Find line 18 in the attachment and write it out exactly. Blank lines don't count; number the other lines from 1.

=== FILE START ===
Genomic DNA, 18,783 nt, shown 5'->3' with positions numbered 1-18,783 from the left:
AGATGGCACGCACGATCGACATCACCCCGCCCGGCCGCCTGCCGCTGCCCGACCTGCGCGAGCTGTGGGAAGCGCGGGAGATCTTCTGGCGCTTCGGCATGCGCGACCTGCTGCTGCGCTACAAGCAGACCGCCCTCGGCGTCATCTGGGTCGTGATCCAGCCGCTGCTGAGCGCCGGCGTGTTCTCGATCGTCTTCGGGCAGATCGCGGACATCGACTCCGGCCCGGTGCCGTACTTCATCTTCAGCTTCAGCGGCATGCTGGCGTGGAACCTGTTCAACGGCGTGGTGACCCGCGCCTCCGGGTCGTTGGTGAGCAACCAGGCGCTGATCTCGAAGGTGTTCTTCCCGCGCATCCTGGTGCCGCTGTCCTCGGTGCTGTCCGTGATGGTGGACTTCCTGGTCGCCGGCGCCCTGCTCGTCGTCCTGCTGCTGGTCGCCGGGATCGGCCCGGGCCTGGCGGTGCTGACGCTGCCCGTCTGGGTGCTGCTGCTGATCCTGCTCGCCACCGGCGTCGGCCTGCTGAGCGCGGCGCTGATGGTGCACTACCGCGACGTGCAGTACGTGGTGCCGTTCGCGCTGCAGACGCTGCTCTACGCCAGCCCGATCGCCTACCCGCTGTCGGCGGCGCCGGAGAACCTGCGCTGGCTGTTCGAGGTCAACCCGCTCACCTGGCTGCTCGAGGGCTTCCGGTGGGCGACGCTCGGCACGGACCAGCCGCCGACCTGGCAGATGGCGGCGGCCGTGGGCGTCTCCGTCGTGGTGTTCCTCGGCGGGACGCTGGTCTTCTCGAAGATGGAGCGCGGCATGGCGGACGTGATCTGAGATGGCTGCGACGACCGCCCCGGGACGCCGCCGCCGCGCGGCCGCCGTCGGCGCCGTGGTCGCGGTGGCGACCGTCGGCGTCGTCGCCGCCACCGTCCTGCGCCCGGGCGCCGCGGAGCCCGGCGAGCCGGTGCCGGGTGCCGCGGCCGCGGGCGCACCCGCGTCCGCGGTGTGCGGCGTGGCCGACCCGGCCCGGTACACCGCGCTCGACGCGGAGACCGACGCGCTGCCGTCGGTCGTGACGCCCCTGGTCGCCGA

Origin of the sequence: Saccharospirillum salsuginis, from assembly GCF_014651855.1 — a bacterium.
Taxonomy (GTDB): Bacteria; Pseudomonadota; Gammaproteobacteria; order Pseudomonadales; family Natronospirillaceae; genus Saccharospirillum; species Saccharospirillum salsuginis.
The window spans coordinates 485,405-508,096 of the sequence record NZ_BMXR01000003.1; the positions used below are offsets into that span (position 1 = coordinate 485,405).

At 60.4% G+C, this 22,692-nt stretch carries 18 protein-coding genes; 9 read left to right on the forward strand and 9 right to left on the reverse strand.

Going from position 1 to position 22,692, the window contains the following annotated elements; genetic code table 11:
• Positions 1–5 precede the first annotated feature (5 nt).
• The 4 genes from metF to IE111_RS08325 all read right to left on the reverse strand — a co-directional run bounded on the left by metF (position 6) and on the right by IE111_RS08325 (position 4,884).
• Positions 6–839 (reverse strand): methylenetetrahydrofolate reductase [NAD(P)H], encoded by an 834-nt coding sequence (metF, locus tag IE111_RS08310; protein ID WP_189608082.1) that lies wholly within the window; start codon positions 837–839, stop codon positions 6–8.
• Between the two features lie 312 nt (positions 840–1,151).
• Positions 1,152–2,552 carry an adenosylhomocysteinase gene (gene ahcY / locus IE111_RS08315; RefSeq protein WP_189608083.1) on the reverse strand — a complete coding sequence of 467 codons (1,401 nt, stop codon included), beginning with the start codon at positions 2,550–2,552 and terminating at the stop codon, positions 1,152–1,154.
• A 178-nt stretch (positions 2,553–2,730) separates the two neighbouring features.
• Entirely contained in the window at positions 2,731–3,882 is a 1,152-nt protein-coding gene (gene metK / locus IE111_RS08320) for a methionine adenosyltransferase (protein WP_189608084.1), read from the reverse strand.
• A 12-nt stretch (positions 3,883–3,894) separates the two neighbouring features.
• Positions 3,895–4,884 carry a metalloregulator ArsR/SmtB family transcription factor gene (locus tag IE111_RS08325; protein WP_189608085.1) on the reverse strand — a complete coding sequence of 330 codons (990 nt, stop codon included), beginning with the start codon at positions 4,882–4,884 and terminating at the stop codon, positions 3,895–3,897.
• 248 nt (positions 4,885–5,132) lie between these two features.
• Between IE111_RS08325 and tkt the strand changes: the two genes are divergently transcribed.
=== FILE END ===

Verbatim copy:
• Between IE111_RS08325 and tkt the strand changes: the two genes are divergently transcribed.